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A Simple Technique for the Measurement of H2 Sorption Capacities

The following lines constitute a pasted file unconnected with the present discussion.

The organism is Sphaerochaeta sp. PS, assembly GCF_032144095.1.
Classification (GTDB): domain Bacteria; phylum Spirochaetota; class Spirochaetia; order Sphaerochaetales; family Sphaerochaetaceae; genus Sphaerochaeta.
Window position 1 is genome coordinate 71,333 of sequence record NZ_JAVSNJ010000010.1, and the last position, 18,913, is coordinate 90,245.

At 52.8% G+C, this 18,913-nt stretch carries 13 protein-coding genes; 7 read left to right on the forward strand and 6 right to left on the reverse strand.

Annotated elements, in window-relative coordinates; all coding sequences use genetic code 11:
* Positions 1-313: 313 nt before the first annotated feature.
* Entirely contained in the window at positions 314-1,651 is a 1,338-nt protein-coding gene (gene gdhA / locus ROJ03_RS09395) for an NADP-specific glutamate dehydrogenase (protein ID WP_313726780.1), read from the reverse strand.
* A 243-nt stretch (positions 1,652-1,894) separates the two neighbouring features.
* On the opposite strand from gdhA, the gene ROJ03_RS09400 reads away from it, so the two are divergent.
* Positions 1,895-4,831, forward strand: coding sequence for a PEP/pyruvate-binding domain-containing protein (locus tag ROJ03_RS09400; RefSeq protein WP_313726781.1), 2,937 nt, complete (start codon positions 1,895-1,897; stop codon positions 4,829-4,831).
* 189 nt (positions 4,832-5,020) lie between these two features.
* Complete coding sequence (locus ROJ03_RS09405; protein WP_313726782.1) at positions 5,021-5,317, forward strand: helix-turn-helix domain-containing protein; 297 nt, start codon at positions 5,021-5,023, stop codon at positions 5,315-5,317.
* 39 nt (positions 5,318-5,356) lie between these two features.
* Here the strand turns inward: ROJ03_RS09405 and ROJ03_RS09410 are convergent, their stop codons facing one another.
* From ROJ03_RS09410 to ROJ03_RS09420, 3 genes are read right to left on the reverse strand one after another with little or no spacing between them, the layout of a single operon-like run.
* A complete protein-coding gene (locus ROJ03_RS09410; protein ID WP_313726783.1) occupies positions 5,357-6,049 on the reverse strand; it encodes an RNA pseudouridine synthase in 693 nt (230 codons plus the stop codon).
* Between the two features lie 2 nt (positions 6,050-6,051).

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  A Simple Technique for the Measurement of H 2  Sorption Capacities John M. Zielinski,* Peter McKeon, and Michael F. Kimak  Air Products and Chemicals, Inc., 7201 Hamilton Boule V  ard, Allentown, Pennsyl V  ania 18195 An accurate (and low-cost) experimental technique has been developed to screen the effectiveness of anadsorbent in improving gas storage capacity within a pressurized vessel. Specifically, the capsule techniqueis shown to be effective in directly measuring the total H 2  contained within a pressurized vessel and can beused to evaluate the amount of gas in the free space and adsorbed on the solid, that is, a sorption isotherm.The capsule technique was benchmarked by measuring isotherm data for CH 4  on an activated carbon sampleand was then subsequently evaluated for use with H 2 . The capsule data are in excellent agreement with thetotal storage capacities expected from calculations using equation of state information. In addition, H 2  isothermdata from the sorption capsule are found to be within 1% of values obtained from a more sophisticateddifferential pressure adsorption unit (DPAU). Conditions for when the adsorbent aids or hinders storage arealso discussed in terms of the 2010 DOE H 2  storage targets. Introduction Many researchers are currently committed to developingenabling technologies for the successful introduction of hydro-gen as an alternative fuel for both stationary and transportationapplications. One of the key technical hurdles to widespreaduse of hydrogen fuel cells is its ability to be stored at highdensities in a practical manner. To support the development of advanced hydrogen storage materials and processes, our labora-tory has designed and built two instruments: (1) a differentialpressure adsorption unit (DPAU), capable of accurately measur-ing H 2  sorption isotherms up to  ∼ 2000 psia with as little as100 mg of sample, 1,2 and (2) a sorption capsule, which is ideallysuited for rapidly screening candidate adsorbents and whichdirectly provides the total hydrogen loading in a vesselcontaining adsorbent. The latter is the subject of this Article.If solid adsorbents are placed within a gas cylinder, theyoccupy a portion of the volumetric space. Despite this loss of gas-phase volume, if the gas - solid interactions are sufficientlyfavorable, there is the potential to reversibly store more totalmolecules of adsorbate within this type of a system than withina conventional pressurized gas cylinder. Alternatively, one maybe able to store the same amount of H 2  in a container containingadsorbent at lower pressures than in a pressurized emptycontainer, thereby yielding a storage system that is inherentlysafer (i.e., is at lower pressure) and that has less of a wallthickness requirement for the container. In turn, the reductionof wall thickness would lead to lower cost containers. Thesuccessful implementation of such an adsorbent-based storagesystem is centered on the development of adsorbent materialsthat have sufficient reversible H 2  sorption characteristics.Many experimental techniques have been developed tomeasure gas - solid equilibrium data based on knowledge of thetotal moles of adsorbate contained within a system and anexperimental assessment of the moles of the adsorbate residingin the gas phase by techniques such as IR spectroscopy, 3 NMRspectroscopy, 4 GC headspace analysis, 5,6 and through simpleuse of a pressure transducer. 7 The moles of gas adsorbed onthe solid phase, therefore, can be inferred by difference of thesetwo quantities.In this work, we present our experimental methodology fora sorption capsule technique and provide benchmarking datato examine its effectiveness in measuring the total loading of agas within a pressurized vessel as well as the more difficultexperiment of evaluating a sorption isotherm, using a pressuretransducer to evaluate the amount of adsorbate in the gas phase.Experimental limitations will be discussed along with conditionsunder which the presence of the adsorbent is found to hinderthe total storage capacity. Experimental SectionMaterials.  GX-31 Supercarbon was obtained from Amoco.All of the gases used were obtained from Airgas. The hydrogenused was Research Grade (99.9995%), the helium was ultrapureHe BIP PLUS ( < 20 ppb water, < 10 ppb O 2 ), and the methanewas ultrahigh purity (99.99%). Hydrogen and methane werefurther purified by passing the gases through an active metalpoint-of-use purifier (Matheson TriGas, model MN-12). Sample Preparation.  Samples for adsorption testing wereactivated by degassing the materials during a series of temper-ature ramps and isothermal soaks while under a dynamicvacuum. Typically,  ∼ 1.5 - 2.0 g of sample was loaded in anactivation cell within an argon glove box and attached to anASAP 2010 (Micromeritics). The samples were then heated ata rate of 10  ° C/min to 100  ° C and held at that temperature for30 min. The temperature was subsequently increased to 300 ° C at the same ramp rate and held there until a vacuum readingof less than 10 - 4 Torr was achieved.After the activation, samples were transferred back into theargon glove box and weighed into a high-pressure sorptioncapsule cell for gas sorption studies. The activated sample wasthen removed from the glove box, connected to the sorptioncapsule apparatus, and outgassed at ambient temperature toremove the argon sorbed while loading the sample into thecapsule cell. Final weighings to determine sample weight wereperformed using a five-place analytical balance. Both theanalytical balance and the sorption capsule reside in a nitrogen-purged Lexan box to avoid complications associated with weightchanges based on condensation of humidity on the externalsurface of the sorption capsule. Apparatus.  The basis of the sorption capsule technique liesin the ability to accurately quantify the amount of gas containedwithin a vessel by comparing the weight of the evacuated vessel * To whom correspondence should be addressed. Tel.: (610) 481-7975. Fax: (610) 481-6578. E-mail: zielinjm@airproducts.com. 329  Ind. Eng. Chem. Res.  2007,  46,  329 - 335 10.1021/ie060700y CCC: $37.00 © 2007 American Chemical SocietyPublished on Web 12/06/2006  to the weight of the vessel when it contains pressurized gas.The difference in these two weights directly gives the amountof gas stored within the container at a known pressure,  P , anda temperature,  T  .The effect that a solid adsorbent has in either enhancing orhindering the amount of gas able to be stored can also be easilydiscerned by a similar procedure. First, a solid adsorbent isloaded into the sorption capsule and the system is evacuated.A comparison of the weight of the evacuated capsule, whichcontains solid, to the evacuated weight when empty yields thesample weight. When gas is introduced to the system containingadsorbent at the same pressure as in the empty cell experiment, P , and allowed to achieve equilibrium, gas resides both in thefree space and on the adsorbent. A comparison of the weightof the pressurized cell containing adsorbent with that of apressurized cell containing no solid reveals the enhancement(or hindrance) that the solid plays in terms of its gas storagecapability. As described, this experiment provides the totalamount of gas contained within a pressurized vessel containingsolid. It does not directly yield information regarding thepartitioning of the adsorbate between the solid phase and thegas phase.It is interesting to note that neither the empty cell volume,the free space volume, nor the sample weight are needed toassess whether the presence of the solid improves or impedesgas sorption within the vessel by the method outlined. Thesequantities, however, are essential if a sorption isotherm isdesired. The explicit relationship between the extent of sorption,the volume occupied by the adsorbent, and the system free spaceis developed in the next section of this Article.A schematic of the capsule apparatus is provided in Figure1. Two key components in the capsule experiment employedin our studies are the two sorption cells, which are hooked to agas handling system, and the analytical balance used forweighing them. The analytical balance employed was a SartoriusResearch Series MC1 balance, which has a weighing limit of 210 g and a readability of 0.05 mg. The sorption cells wereconstructed out of T-316 stainless steel and were orbitallywelded to a 1/4” VCO male tube weld gland. The cells were ∼ 7 cm 3 in volume possessing an O.D. of 12.8 mm and an I.D.of 9.5 mm and were hydrostatic tested to 3200 psig. The shut-off valves on the cells, from Swagelock (SS-IRVCO4-SC11),are constructed out of stainless steel and have a maximumpressure rating of 6000 psia. The sorption cells were sized sothat the total weight of a cell, with a valve attached, was ∼ 180g. This enables one to perform weighing measurements withthe five-place Sartorius balance even with an appreciable samplesize.Performing weight measurements accurately to five decimalplaces can be challenging when one considers changes inlaboratory temperature and humidity levels. To circumvent theseproblems, the entire capsule apparatus is housed in a temper-ature-controlled Lexan box, which is nitrogen purged so thatthe relative humidity (RH) was maintained at a steady 10%.The box is also equipped with two rubber gloves so that thecells can be transferred from the gas manifold system to theanalytical balance without exposure to laboratory atmosphereor direct contact with human hands, which can contaminate theoutside of the sorption cells and alter their weight. Theory The number of moles of gas,  n , which can be contained inan empty vessel of volume,  V  E , at pressure,  P , and temperature, T  , can be expressed as:where  z  is a compressibility factor that accounts for gas-phasenonidealities, and  R  is the universal gas constant.If the vessel is filled with an adsorbent material and is againpressurized with an adsorbate gas, the total number of molesof gas within the container has contributions from both the gasphase as well as the solid phase such that:where  V  FS  is the free space (gas-phase) volume,  M  S  is the massof the solid adsorbent, and  K   is a partition coefficient, indicatingthe distribution of adsorbate between the gas phase and the solidphase, such thatHere,  n ADS  is the Gibbsian excess moles adsorbed on the solid.In the case of a Langmuirian isotherm, the partition coefficientis given as:The parameters  m  and  b  are termed the saturation capacity andadsorption coefficient, respectively. As indicated in eq 4, thepartition coefficient can be a function of pressure; however, inthe low-pressure limit,  K   ceases changing with pressure andequals the Henry’s constant,  K  H , which is also equal to theproduct  mb .Because  V  FS  represents the difference between the empty cellvolume and the volume occupied by the solid adsorbent, onecan write:where  F S  is the skeletal density of the solid adsorbent.Substitution of eq 5 into eq 2 yields a second, and somewhatmore insightful, expression for the total adsorbate containedwithin a pressurized vessel: Figure 1.  Schematic of the sorption capsule unit. The sample cells, gasmanifold, pressure transducer, and analytical balance are contained in atemperature-regulated (25  ° C), nitrogen-purged Lexan box. The nitrogenflow rate was regulated so that the relative humidity was maintained at ∼ 10%. n ) PV  E  zRT   (1) n ) PV  FS  zRT   + KPM  S  (2) n ADS ) KPM  S  (3) K  )  mb 1 + bP  (4) V  FS ) V  E -  M  S F S (5) n ) PV  E  zRT  +  M  S P [ K  -  1 F S  zRT  ]  (6) 330  Ind. Eng. Chem. Res., Vol. 46, No. 1, 2007  The first term on the right-hand side of eq 6 represents thenumber of moles of gas that would be contained in an emptypressurized cell. The second term, therefore, represents the effectthe solid has on the total loading within the cell. Because thebracketed term is a difference, it can be either positive ornegative. To increase the amount of gas within the containercontaining solid above that amount contained in the emptycontainer, the sorption capacity (as indicated by the partitioncoefficient) must be sufficiently large to overcome the free spacevolume loss due to the physical presence of the solid. Thus, if  K  > 1/  F S  zRT  , the solid increases the total gas capacity; otherwisethe space that the solid occupies contains more gas moleculeswhen the container is empty.To illustrate this point further, in Figure 2 we presentcalculated results for the weight of hydrogen contained withina 42.2 L volume, that is, the size of a commercial BX H 2 cylinder, at 21  ° C and as a function of pressure, for the caseswhen the cylinder is empty or contains 66 lb of AmocoSupercarbon GX-31. The weight of GX-31 is assumed to bethe maximum loading based on a skeletal density of  ∼ 2 g/cm 3 and a 0.71 g/cm 3 packing density. 8 The H 2  weight contributiondue to adsorption onto GX-31 was calculated from a dual-siteLangmuir (DSL) isotherm correlation of variable-temperaturesorption data measured for this system. 1,2 The DSL model isgiven as:The model parameters for the H 2 - GX31 system are providedin Table 1. The bracketed term provides the temperature andpressure dependence of the partition coefficient,  K  .The dotted line in Figure 2 indicates the grams of H 2 contained in the empty vessel as a function of pressure. As onemight expect, the higher is the pressure, the higher is the H 2 loading. For comparison, the specifications for a fresh BX H 2 cylinder are 6000 psia at 21  ° C, which corresponds to  ∼ 1140g (2.5 lb) H 2 . Because a BX cylinder weighs  ∼ 300 lb, thestorage of H 2  is 0.8% by weight (2.5 lb/302.5 lb) and 27 g H 2  /Lby volume. For comparison, the DOE 2010 storage targets are6 wt % and 45 g H 2  /L. 9 The solid line, indicated as “a”, represents the total H 2  loadingwithin the 42.2 L vessel when it contains 66 lb of GX31.Notably, at low pressures the presence of the adsorbent aidsthe storage capacity within the vessel, while at pressures above4700 psia the GX31 is expected to hinder hydrogen storage.The maximum improvement in storage capacity at a fixedpressure occurs at 1700 psia where the enhancement is ∼ 71 g(0.16 lb). This is a minimal improvement over simply pressur-izing the empty container and is clearly not sufficient enhance-ment for a practical device.An alternate way of viewing the sorption enhancement is toexamine the largest pressure savings one can obtain for aparticular gas loading. At 2000 psia, the total H 2  capacity inthe empty cell is  ∼ 448 g. With GX31 loaded into the storagecell, the same total H 2  capacity is achieved at 1665 psia, whichis a savings of 335 psia. Being able to store comparable H 2 loadings at lower pressures implies savings in the wall thickness(and, consequently, weight) of the container used for storage.In addition, storage of a lower pressure gas is inherently saferthan storage of a high-pressure gas.Also included in Figure 2 is a solid line (“b”), which indicatesthe total expected storage capacity of the system if the adsorbentisotherm were tripled. Clearly, this increase in the H 2  isothermhas a profound impact on the extra amount of H 2  that can bestored at a fixed pressure and the pressure savings at a fixedloading. For this scenario, the energy density at 6000 psia is 45g H 2  /L, which meets the DOE 2010 volumetric storage target.This type of increase in the sorption isotherm is consideredachievable by many and is precisely the reason that materialscientists are striving to develop improved materials for H 2 storage.If the same BX cylinder were used as the storage container,however, the gravimetric capacity would still only be 1.1 wt%, because the 66 lb of adsorbent must be added to the 300 lbweight of the cylinder to fairly consider the system storagecapability. Clearly, developing storage devices that are light-weight and high-strength is critical to the H 2  storage effort. Results and DiscussionTotal Capacity Measurements (Empty Cell).  The sorptioncapsule is ideally suited for performing measurements of thetotal loading of a gas within a pressurized container. Initially,an evacuated cell is attached to the gas handling system (GHS)and evacuated until a pressure of 10 - 2 Torr is reached. Theshut-off valve on the evacuated cell is then closed, and the cellis removed from the GHS and is weighed on the analyticalbalance. This procedure is used whether the sample cell is emptyor contains an adsorbent material. The cell is then reattachedto the gas handling system, the valve is opened, and the systemis pressurized with the gas of interest. Once equilibrium isestablished, as indicated by the pressure transducer on the GHS,the valve is once again shut off, and the cell is detached fromthe GHS and weighed on the analytical balance. This proceduredirectly measures the weight of the gas introduced into thesample chamber.To test our experimental protocol for weighing gas, thevolume of the manifold,  V  m  (indicated in Figure 1), wasevaluated by performing pressure expansions using a calibrated Figure 2.  Variable pressure hydrogen loading calculations for a BX H 2 cylinder volume (42.2 L) at 21  ° C. The dotted line indicates the H 2  containedin the system when there is no adsorbent in the cell (eq 1). The solid line(a) illustrates the H 2  capacity when 66 lb of Amoco Supercarbon GX31 isloaded into the cell (eq 2). The solid line (b) represents the total H 2  loadingin the system if the adsorbent capacity were tripled (eq 2). The calculationshave assumed that the skeletal density, F S , is 2.0 g/cm 3 and a packing densityof 0.71 g/cm 3 . Table 1. DSL Parameters for the System H 2 - GX31 m 1  4.486 mmol/g m 2  4.733 mmol/g b o  4.198 × 10 - 6 psia - 1 Q b  2584.9 cal/mol d  o  2.459 × 10 - 5 psia - 1 Q d  1550.9 cal/mol n ADS ) [  m 1 b 0  exp ( Q b  RT  ) 1 + b 0  exp ( Q b  RT  ) P + m 2 d  0  exp ( Q d  RT  ) 1 + d  0  exp ( Q d  RT  ) P ] PM  S  (7) Ind. Eng. Chem. Res., Vol. 46, No. 1, 2007  331  standard volume. Our manifold volume was determined to be9.6 cm 3 . The volumes of our empty sample cells,  V  E , weresubsequently evaluated by performing pressure expansions fromthe manifold volume. The two sample cells employed in thisinvestigation had volumes of 6.8 and 7.1 cm 3 , respectively.The two empty sample cells were then pressurized withhelium and hydrogen, respectively, at isothermal conditions.Because the system pressure, temperature, and volume withineach sample cell were known, the weight of gas within thesample cell could be calculated from an equation of state(EOS). 10 - 12 In Figure 3, we provide a comparison between theweight predicted by the equation of state and our experimentaldata. The data are found to agree with the EOS to within ∼ 1%error. Total Capacity and Isotherm Measurements (AdsorbentPresent).  In traditional volumetric sorption studies, heliumexpansions are performed to assess the free space within asample cell. Because the manifold volume and individual cellvolumes of the sorption capsule unit have been calibrated, thistraditional method can be applied to assess the free space oncean adsorbent is loaded into the system. There are two alternativesby which the free space volume can be determined in thesorption capsule experiment.In the first method, the cell can be pressurized with heliumto a known pressure at a known temperature, and the cell canbe weighed to gauge the mass of helium within the cell. Thishelium is presumed to reside exclusively in the gas phase,because helium is generally considered a non-adsorbing gas.Because pressure and temperature are known, the helium densitycan be determined from an equation of state. Consequently, thecell free space volume can be determined by dividing the massof helium measured by the helium gas density.The second method requires knowledge of the skeletal densityof the adsorbent, F S . If a known mass of solid,  M  S , is loaded inthe sample cell, the free space volume can be calculated directlyfrom eq 5. All three of these techniques have been employedto estimate the free space volume using quartz as the “adsorbent”and have been found to agree to within  ∼ 1%.To benchmark the sorption capsule technique using a realadsorbent, CH 4  and H 2  adsorption experiments at 25  ° C wereperformed using Amoco Supercarbon GX31 as the solidadsorbent. For the CH 4  experiments, 1.6235 g of GX31 wasloaded into the sample chamber, the free space volume wasanalyzed by helium expansions, and the system was subse-quently pressurized with methane and allowed to equilibrate.The total amount of methane contained in the system wasdetermined by closing the valve on the sample chamber andweighing the entire sorption capsule. The capsule could thenbe reattached to the system and exposed to methane at a newpressure. In this way, the total loading of methane could bedetermined as a function of pressure. The free space volumedoes not need to be known to determine the total amount of methane contained within the system. This result is providedin Figure 4.Although  V  FS  is not needed to determine the total amount of methane in the system, it is needed if a sorption isotherm isdesired. Included in Figure 4 is the calculated amount of methane in the gas phase of the sorption capsule using anequation of state and knowledge of   P ,  T  , and  V  FS . By dividingthe mass of methane on the solid adsorbent by the mass of solid,one can determine the sorption capacity (mmol/g), that is,surface excess at the corresponding  P  and  T  .The methane isotherm resulting from the measurementsshown in Figure 4 is provided in Figure 5 along with a literatureisotherm from a very sensitive differential pressure adsorptionunit (DPAU). 1 Five repeat points were measured at 250 psia toillustrate the reproducibility of the sorption capsule method. Theagreement between the two experimental data sets is excellentand highlights the capability of the relatively inexpensivesorption capsule unit.One point that needs to be highlighted is the magnitude of the  y -axis in Figure 4. The mass of methane weighed in theseexperiments is on the order of 100 mg, which is easilyaccomplished with a five-place analytical balance that has areadability of 0.05 mg. For the methane/GX31 system, onaverage ∼ 60% of the total methane mass within the system is Figure 3.  Comparison of the experimentally measured total mass of helium( O ) and hydrogen ( b ) contained in pressurized cells at 25  ° C to that expectedfrom an equation of state analysis based on knowledge of the pressure,temperature, and system volume. Figure 4.  Comparison of the experimentally measured total mass of methane ( O ) at 25  ° C in a system containing 1.6235 g of AmocoSupercarbon GX31. The solid line indicates the contribution of gas-phasemethane to the total methane weight in the system. Figure 5.  Isotherm data at 25  ° C for methane adsorption on AmocoSupercarbon GX31 measured by the sorption capsule technique ( b ) andby a differential pressure adsorption unit ( O ). Five repeat runs wereperformed at 250 psia to illustrate the reproducibility of the sorption capsulemethod. 332  Ind. Eng. Chem. Res., Vol. 46, No. 1, 2007